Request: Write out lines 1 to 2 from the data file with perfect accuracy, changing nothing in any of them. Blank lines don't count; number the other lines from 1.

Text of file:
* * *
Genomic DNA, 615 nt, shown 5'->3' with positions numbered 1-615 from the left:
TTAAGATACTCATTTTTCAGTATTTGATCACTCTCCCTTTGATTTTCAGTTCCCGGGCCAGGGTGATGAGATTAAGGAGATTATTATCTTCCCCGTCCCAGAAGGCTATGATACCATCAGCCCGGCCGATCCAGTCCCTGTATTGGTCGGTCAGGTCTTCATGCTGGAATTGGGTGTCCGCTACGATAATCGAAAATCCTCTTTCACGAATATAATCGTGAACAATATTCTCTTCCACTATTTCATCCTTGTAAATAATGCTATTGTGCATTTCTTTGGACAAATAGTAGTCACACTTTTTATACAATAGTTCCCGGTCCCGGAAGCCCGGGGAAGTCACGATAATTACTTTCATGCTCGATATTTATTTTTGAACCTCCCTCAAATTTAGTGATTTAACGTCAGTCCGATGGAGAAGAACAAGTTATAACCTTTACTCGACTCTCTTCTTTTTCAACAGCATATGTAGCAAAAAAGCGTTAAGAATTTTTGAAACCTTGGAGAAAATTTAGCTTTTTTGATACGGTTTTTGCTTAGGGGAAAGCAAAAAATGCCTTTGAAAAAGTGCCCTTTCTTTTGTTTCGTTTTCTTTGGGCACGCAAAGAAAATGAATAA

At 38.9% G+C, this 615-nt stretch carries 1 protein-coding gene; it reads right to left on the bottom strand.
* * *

Genomic DNA, 615 nt, shown 5'->3' with positions numbered 1-615 from the left:
TTAAGATACTCATTTTTCAGTATTTGATCACTCTCCCTTTGATTTTCAGTTCCCGGGCCAGGGTGATGAGATTAAGGAGATTATTATCTTCCCCGTCCCAGAAGGCTATGATACCATCAGCCCGGCCGATCCAGTCCCTGTATTGGTCGGTCAGGTCTTCATGCTGGAATTGGGTGTCCGCTACGATAATCGAAAATCCTCTTTCACGAATATAATCGTGAACAATATTCTCTTCCACTATTTCATCCTTGTAAATAATGCTATTGTGCATTTCTTTGGACAAATAGTAGTCACACTTTTTATACAATAGTTCCCGGTCCCGGAAGCCCGGGGAAGTCACGATAATTACTTTCATGCTCGATATTTATTTTTGAACCTCCCTCAAATTTAGTGATTTAACGTCAGTCCGATGGAGAAGAACAAGTTATAACCTTTACTCGACTCTCTTCTTTTTCAACAGCATATGTAGCAAAAAAGCGTTAAGAATTTTTGAAACCTTGGAGAAAATTTAGCTTTTTTGATACGGTTTTTGCTTAGGGGAAAGCAAAAAATGCCTTTGAAAAAGTGCCCTTTCTTTTGTTTCGTTTTCTTTGGGCACGCAAAGAAAATGAATAA